It's time for the FIFA World Cup semifinals, and the much anticipated game between Germany and host Brazil kicks off Tuesday. FIFA has chosen Mexican referee Marco Rodriguez to officiate the game. If that name rings a bell, it's likely because you saw or heard how he missed Uruguay's Luis Suarez bite Italy's Giorgio Chinellini during the Group D match in June.
Suarez may not have been penalized during the game, but he has since been banned for four months by FIFA. Let's hope Rodriguez doesn't miss any other huge incidents like a player biting another player. Then again, it's not like Suarez is playing on Tuesday, right?
This will be the third and largest game for Rodriguez in these World Cup games. The 40-year-old referee made his first international referee appearance during a March 1999 game between Paraguay and Guatemala. While Rodriguez may have missed the Suarez biting incident a few weeks ago, he did hand out his first and only red card during the same match-up, kicking Italy's Claudio Marchisio out of the game.
Rodriguez does have a history of dishing out cards. His track record includes kicking 51 players out of 79 international games prior to this year's World Cup games. The only other game Rodriguez officiated so far during these festivities was the Belgium-Algeria match-up where Belguim came out on top, 2-1.
After Rodriguez was announced for the Germany-Brazil game, Germany manager Joachim Löw is insisting that Rodriguez come down hard on any overly aggressive behavior from any players, particularly from the Brazil team, during the semifinal match-up. This statement came on the heels of what Löw called "brutal and crude" tactics during the quarter final game between Brazil and Colombia, which resulted in Neymar, Brazil's best player, injuring his back after being kneed by one of the Colombia players.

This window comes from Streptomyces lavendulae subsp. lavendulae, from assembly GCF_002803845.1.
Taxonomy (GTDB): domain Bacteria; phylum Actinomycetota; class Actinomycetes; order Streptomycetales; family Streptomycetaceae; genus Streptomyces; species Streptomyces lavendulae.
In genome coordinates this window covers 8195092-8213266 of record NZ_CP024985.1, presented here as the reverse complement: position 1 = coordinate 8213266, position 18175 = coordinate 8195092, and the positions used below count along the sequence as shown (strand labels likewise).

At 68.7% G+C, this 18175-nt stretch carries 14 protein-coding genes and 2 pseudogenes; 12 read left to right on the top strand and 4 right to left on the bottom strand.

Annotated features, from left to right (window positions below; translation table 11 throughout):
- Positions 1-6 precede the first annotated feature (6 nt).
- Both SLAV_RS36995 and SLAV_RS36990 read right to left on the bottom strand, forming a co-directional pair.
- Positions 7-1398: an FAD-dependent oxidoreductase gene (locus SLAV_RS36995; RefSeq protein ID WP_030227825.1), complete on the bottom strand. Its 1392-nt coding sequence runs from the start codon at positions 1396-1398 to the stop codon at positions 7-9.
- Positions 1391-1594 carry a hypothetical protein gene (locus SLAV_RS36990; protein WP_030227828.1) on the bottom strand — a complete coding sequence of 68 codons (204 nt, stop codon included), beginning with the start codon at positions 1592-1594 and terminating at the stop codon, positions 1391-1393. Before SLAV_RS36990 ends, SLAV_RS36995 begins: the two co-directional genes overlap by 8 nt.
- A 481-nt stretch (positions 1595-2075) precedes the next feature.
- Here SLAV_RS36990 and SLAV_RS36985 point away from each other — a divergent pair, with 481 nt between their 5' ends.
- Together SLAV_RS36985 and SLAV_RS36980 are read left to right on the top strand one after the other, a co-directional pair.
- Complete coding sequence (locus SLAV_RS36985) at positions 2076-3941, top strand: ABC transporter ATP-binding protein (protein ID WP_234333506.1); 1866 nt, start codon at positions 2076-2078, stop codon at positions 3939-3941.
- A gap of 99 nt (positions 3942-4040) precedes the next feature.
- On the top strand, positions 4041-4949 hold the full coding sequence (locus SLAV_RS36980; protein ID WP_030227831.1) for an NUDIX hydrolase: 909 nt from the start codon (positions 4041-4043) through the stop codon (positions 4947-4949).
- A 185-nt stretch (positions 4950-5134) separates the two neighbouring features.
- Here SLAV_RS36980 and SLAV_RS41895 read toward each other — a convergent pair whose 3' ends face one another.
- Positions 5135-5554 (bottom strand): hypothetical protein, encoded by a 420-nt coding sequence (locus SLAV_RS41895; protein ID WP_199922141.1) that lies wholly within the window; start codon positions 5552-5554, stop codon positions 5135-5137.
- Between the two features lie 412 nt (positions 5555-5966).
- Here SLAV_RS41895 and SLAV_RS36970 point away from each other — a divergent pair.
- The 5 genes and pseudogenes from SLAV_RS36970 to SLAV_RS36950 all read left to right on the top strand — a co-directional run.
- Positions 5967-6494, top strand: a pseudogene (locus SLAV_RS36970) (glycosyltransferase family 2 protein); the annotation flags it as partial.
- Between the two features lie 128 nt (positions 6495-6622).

Bleacher Report columnist Nick Akerman wrote:
Rodriguez needs to keep a lid on his upcoming assignment by setting the tone early. He must continue to be firm, although less so than offering one red card every two games, by ensuring players know they cannot get away with rough treatment.
Rodriguez, and all soccer referees for the World Cup, sure don't have it easy. There's a tremendous amount of responsibility for the officiants. As previously written by Bustle:
That guy with the whistle who takes charge of the match must enforce every single law of the game. They even have pre-game responsibilities, including the role of ensuring the safety of the playing field (for instance, no large rocks on the field), and confirming that all corner flags and pylons are placed properly. They’re pre-game duties don’t stop there, though — they must be present for the coin toss and then make sure that the game starts on time, no exceptions. This can certainly be a tiring job once the game gets started. Constantly running up and down the field (nearly, if not more, than the players do), these officials must locate themselves where they can see the action first-hand in order to assess to situation and determine any violations. These guys are always on the lookout and always on the run; after all, it is their duty to stop the game if a penalty or injury is perceived.